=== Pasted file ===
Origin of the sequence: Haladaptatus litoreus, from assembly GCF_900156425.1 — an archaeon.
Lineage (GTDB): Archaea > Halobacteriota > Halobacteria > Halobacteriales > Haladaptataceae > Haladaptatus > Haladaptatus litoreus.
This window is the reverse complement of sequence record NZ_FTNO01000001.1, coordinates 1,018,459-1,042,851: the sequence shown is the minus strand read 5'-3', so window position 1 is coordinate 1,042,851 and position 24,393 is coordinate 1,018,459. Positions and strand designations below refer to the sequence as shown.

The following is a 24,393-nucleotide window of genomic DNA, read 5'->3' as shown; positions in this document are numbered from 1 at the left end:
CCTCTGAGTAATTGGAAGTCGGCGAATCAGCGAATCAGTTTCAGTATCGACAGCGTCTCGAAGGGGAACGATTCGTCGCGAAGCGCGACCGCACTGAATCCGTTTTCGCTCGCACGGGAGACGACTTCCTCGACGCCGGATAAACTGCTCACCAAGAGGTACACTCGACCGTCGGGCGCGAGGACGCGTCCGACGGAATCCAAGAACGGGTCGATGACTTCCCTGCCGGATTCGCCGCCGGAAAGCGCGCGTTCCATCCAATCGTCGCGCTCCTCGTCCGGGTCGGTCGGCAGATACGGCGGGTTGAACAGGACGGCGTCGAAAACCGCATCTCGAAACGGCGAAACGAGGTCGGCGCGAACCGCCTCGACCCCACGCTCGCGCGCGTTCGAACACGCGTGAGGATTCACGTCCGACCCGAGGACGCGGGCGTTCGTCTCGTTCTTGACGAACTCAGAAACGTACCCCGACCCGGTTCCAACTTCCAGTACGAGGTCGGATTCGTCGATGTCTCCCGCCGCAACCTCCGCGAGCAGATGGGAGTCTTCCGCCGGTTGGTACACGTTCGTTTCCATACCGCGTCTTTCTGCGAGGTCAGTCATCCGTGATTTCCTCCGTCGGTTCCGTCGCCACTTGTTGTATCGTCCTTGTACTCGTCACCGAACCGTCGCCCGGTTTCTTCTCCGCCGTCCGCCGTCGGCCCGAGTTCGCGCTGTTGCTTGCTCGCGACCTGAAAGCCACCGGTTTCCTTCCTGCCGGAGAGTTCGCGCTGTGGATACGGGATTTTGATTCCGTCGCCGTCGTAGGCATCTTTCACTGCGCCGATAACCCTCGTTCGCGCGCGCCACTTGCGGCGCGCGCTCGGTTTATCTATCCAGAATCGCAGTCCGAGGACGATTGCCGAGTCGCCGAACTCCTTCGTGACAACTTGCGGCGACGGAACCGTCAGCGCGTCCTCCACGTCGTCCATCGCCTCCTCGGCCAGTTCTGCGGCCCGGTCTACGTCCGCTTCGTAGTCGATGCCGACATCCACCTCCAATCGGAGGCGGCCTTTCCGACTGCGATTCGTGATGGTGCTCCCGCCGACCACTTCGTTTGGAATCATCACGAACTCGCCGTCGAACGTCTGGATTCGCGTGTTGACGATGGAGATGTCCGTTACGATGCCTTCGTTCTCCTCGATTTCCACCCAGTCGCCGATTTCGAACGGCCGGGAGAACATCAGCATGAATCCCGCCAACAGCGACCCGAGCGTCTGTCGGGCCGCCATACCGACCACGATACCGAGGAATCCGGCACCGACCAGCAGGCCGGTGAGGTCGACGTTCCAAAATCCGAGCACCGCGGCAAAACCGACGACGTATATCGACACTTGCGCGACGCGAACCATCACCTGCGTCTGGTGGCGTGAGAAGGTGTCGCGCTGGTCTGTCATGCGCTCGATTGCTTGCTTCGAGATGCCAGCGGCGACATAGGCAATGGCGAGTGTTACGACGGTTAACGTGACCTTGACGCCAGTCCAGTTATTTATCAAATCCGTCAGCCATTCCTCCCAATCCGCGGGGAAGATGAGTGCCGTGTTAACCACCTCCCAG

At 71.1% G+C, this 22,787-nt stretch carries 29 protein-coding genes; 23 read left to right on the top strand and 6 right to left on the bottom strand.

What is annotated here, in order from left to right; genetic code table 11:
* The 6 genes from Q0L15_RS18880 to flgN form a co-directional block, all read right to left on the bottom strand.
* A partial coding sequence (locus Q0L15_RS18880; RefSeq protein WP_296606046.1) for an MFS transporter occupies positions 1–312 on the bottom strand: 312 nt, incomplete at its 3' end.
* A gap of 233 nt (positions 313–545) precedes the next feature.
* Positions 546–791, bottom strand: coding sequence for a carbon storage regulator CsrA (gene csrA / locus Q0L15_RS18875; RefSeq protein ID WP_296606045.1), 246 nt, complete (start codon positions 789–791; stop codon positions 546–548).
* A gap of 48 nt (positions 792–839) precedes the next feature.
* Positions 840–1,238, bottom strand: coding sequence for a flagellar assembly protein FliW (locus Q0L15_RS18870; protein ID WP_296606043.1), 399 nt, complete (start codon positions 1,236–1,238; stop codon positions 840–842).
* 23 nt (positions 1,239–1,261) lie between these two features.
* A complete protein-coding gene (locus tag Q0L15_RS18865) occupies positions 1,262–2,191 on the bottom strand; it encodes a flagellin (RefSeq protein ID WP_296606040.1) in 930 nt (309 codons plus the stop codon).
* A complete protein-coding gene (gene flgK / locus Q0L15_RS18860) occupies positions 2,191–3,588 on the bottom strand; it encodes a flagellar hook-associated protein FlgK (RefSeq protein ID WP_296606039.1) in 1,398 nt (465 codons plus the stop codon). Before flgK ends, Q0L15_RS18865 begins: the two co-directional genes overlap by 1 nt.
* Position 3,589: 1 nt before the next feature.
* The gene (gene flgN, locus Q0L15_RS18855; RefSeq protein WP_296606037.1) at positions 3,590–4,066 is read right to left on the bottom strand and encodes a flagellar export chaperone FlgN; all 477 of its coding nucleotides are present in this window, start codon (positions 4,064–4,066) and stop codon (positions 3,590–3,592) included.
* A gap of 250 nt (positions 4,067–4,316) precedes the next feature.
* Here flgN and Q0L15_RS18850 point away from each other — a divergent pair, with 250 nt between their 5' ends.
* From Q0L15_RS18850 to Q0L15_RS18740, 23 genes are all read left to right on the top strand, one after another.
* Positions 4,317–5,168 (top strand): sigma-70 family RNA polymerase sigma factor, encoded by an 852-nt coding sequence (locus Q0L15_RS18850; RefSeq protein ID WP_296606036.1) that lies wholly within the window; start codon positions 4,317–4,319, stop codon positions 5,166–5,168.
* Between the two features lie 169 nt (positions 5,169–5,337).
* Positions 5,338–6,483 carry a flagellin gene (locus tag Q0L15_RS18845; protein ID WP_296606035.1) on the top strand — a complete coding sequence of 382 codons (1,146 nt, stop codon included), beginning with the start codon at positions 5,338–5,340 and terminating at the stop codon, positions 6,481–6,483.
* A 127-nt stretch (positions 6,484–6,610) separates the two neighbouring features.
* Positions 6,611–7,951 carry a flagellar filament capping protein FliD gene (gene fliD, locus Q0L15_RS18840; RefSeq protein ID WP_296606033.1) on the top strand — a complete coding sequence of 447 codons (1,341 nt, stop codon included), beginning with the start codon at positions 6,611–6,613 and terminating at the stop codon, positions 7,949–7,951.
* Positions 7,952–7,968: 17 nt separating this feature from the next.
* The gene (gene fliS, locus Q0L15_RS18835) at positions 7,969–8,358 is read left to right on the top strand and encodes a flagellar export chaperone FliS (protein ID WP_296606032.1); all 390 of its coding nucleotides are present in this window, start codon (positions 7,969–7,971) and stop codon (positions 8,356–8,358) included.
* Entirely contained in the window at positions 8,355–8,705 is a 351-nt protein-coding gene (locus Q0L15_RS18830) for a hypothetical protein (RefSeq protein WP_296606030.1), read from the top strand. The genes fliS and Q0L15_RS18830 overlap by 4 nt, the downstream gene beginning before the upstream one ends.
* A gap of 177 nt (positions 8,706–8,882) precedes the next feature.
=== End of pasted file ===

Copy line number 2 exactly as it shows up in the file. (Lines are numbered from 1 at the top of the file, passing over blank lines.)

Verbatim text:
Lineage (GTDB): Archaea > Halobacteriota > Halobacteria > Halobacteriales > Haladaptataceae > Haladaptatus > Haladaptatus litoreus.